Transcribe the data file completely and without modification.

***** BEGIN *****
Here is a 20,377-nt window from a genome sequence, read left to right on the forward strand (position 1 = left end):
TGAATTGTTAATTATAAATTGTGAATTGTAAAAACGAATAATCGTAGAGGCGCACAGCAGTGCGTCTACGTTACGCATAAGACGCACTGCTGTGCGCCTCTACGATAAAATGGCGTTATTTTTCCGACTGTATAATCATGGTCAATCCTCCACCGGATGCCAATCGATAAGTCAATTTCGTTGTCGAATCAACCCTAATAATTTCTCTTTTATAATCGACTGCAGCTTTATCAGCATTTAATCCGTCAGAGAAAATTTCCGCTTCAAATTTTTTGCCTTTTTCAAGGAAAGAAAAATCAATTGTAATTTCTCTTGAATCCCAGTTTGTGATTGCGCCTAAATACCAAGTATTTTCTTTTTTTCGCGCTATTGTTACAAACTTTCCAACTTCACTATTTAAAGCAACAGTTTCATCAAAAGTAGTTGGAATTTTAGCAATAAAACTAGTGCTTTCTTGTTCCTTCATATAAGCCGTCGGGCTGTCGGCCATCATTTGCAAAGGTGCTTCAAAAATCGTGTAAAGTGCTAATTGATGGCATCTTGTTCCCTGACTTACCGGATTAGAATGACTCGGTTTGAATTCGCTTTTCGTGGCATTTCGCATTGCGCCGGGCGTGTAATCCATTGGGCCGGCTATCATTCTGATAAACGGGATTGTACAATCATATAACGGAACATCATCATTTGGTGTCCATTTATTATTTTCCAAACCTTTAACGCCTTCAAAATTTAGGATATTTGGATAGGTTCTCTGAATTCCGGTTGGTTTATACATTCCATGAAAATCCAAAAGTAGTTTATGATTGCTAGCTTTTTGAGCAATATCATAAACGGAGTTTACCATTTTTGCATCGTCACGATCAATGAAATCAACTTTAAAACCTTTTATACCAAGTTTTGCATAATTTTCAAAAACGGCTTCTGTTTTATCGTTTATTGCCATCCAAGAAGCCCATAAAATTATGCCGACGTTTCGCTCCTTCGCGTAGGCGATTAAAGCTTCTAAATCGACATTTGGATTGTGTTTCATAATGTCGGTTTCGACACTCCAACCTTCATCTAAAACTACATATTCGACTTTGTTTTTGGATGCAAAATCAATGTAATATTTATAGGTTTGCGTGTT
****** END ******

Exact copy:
Here is a 20,377-nt window from a genome sequence, read left to right on the forward strand (position 1 = left end):
TGAATTGTTAATTATAAATTGTGAATTGTAAAAACGAATAATCGTAGAGGCGCACAGCAGTGCGTCTACGTTACGCATAAGACGCACTGCTGTGCGCCTCTACGATAAAATGGCGTTATTTTTCCGACTGTATAATCATGGTCAATCCTCCACCGGATGCCAATCGATAAGTCAATTTCGTTGTCGAATCAACCCTAATAATTTCTCTTTTATAATCGACTGCAGCTTTATCAGCATTTAATCCGTCAGAGAAAATTTCCGCTTCAAATTTTTTGCCTTTTTCAAGGAAAGAAAAATCAATTGTAATTTCTCTTGAATCCCAGTTTGTGATTGCGCCTAAATACCAAGTATTTTCTTTTTTTCGCGCTATTGTTACAAACTTTCCAACTTCACTATTTAAAGCAACAGTTTCATCAAAAGTAGTTGGAATTTTAGCAATAAAACTAGTGCTTTCTTGTTCCTTCATATAAGCCGTCGGGCTGTCGGCCATCATTTGCAAAGGTGCTTCAAAAATCGTGTAAAGTGCTAATTGATGGCATCTTGTTCCCTGACTTACCGGATTAGAATGACTCGGTTTGAATTCGCTTTTCGTGGCATTTCGCATTGCGCCGGGCGTGTAATCCATTGGGCCGGCTATCATTCTGATAAACGGGATTGTACAATCATATAACGGAACATCATCATTTGGTGTCCATTTATTATTTTCCAAACCTTTAACGCCTTCAAAATTTAGGATATTTGGATAGGTTCTCTGAATTCCGGTTGGTTTATACATTCCATGAAAATCCAAAAGTAGTTTATGATTGCTAGCTTTTTGAGCAATATCATAAACGGAGTTTACCATTTTTGCATCGTCACGATCAATGAAATCAACTTTAAAACCTTTTATACCAAGTTTTGCATAATTTTCAAAAACGGCTTCTGTTTTATCGTTTATTGCCATCCAAGAAGCCCATAAAATTATGCCGACGTTTCGCTCCTTCGCGTAGGCGATTAAAGCTTCTAAATCGACATTTGGATTGTGTTTCATAATGTCGGTTTCGACACTCCAACCTTCATCTAAAACTACATATTCGACTTTGTTTTTGGATGCAAAATCAATGTAATATTTATAGGTTTGCGTGTT